Consumer value and value co-creation in complementary and alternative medicine (CAM) health services : a thesis presented in partial fulfilment of the requirements for the degree of Doctor of Philosophy in Marketing at Massey University, Albany, New Zealand
This thesis contributes to an emergent area on consumer value co-creation in a rapidly growing and exciting ‘new’ service market, Complementary and Alternative Medicine (CAM) health services. The market for CAM health services is experiencing strong growth as consumers look for greater value, choice and control in managing their health. Despite the growth in this large health service market there is a paucity of research from a service marketing and consumer behaviour perspective. Yet, understanding what CAM consumers’ value and how they co-create value with CAM health services has important managerial implications. The purpose of this research is to explore what value CAM consumers’ gain and how they co-create value from their consumption experiences with CAM health services.
The research adopts an interpretive approach employing an exploratory case study research strategy, using qualitative methods and an adapted version of the visual elicitation technique ZMET. The research process is semi-longitudinal and is conducted in three phases over a 12 month period. Sixteen CAM consumers with ‘lifestyle’ health complaints who use CAM health services participated in the study.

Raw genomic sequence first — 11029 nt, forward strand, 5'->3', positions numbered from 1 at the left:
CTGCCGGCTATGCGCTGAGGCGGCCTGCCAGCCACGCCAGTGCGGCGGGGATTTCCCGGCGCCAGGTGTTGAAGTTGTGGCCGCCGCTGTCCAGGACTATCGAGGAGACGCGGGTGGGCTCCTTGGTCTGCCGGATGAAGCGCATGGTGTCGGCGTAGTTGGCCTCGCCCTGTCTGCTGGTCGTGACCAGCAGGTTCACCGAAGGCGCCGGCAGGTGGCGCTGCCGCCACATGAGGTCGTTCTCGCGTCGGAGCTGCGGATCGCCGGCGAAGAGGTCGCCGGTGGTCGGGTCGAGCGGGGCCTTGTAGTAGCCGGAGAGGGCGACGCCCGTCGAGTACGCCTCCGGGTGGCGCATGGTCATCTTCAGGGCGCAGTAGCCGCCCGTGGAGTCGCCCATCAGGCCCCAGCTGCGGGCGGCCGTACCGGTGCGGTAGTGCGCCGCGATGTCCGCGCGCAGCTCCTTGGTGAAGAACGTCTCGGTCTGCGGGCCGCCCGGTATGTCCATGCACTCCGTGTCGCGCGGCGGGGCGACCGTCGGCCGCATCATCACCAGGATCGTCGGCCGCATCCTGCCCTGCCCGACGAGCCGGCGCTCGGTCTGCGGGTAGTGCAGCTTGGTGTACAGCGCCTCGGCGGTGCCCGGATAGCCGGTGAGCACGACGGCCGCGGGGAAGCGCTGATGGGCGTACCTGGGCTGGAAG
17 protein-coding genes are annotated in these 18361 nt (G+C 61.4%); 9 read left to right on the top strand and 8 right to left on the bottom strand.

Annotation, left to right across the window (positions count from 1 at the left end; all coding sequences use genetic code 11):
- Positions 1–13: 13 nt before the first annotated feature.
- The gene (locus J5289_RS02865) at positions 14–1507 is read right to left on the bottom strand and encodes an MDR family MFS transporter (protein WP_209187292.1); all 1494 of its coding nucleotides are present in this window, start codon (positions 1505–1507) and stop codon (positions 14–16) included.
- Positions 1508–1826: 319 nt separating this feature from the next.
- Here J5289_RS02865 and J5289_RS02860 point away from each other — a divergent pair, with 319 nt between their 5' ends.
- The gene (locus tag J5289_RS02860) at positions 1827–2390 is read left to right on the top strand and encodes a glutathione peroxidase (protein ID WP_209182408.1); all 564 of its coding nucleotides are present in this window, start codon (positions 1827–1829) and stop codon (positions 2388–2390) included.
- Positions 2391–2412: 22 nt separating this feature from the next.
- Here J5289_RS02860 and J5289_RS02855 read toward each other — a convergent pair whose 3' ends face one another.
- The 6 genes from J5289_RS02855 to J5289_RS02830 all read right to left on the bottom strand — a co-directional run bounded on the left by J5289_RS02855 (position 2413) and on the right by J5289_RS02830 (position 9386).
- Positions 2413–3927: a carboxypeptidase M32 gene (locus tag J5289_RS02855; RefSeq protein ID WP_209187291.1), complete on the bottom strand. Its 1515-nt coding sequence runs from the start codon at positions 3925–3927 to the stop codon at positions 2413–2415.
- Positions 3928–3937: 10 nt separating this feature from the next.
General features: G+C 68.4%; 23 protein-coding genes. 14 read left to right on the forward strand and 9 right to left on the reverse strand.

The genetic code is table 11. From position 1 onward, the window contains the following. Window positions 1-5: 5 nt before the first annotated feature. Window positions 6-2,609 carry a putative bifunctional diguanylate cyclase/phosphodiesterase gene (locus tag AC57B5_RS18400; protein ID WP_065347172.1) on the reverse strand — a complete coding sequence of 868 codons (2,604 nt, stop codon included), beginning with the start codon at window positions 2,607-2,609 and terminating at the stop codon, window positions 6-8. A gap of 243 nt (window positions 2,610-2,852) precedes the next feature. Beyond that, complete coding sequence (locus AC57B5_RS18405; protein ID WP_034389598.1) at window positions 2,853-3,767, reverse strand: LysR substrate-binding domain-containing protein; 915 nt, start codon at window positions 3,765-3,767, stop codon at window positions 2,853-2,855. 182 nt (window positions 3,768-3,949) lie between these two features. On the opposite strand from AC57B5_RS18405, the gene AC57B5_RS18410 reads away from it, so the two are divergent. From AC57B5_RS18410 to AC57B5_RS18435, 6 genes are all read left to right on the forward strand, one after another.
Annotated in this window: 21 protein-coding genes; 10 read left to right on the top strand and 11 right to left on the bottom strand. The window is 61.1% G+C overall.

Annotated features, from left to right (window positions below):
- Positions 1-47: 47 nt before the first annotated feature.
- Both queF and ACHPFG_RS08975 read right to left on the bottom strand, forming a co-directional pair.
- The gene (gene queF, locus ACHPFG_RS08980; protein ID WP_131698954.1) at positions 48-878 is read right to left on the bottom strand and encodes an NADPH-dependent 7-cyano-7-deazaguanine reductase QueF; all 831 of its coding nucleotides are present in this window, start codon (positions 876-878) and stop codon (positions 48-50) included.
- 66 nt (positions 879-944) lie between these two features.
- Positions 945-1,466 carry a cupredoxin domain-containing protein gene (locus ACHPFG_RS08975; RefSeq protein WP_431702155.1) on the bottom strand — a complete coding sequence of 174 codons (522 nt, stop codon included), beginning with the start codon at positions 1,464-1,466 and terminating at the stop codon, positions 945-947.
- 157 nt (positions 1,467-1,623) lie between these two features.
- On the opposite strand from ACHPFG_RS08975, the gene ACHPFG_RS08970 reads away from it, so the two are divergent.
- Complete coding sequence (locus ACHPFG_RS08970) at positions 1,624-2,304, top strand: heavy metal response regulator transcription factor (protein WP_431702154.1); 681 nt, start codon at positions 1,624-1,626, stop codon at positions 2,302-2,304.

The findings reveal eight consumer value components including: quality of care, treatment efficiency, physical environment, esteem value, social value, spiritual value, ethics and play. A consumer value model for CAM health services and potentially all health care services is proposed. Significantly this research found that CAM consumers co-create value on three levels according to their: approach to health care, preferred ‘consumer value co-creation relationship styles’ and engagement in ‘consumer value co-creation activities’. Consequently this thesis presents a typology of consumer value co-creation in CAM health services and develops a consumer value co-creation framework that can potentially be used for all health services.
This research contributes to service marketing and consumer behaviour theory by extending the concepts of ‘consumer value’ and ‘value co-creation’ to incorporate findings from the CAM health service sector. The managerial implications of this research could help guide both CAM health care and mainstream medical practices to provide better health services and ultimately improved health outcomes for health care consumers. Future research could implement the unique three phase semi-longitudinal process and visual methods developed in this research, in various health care and service settings.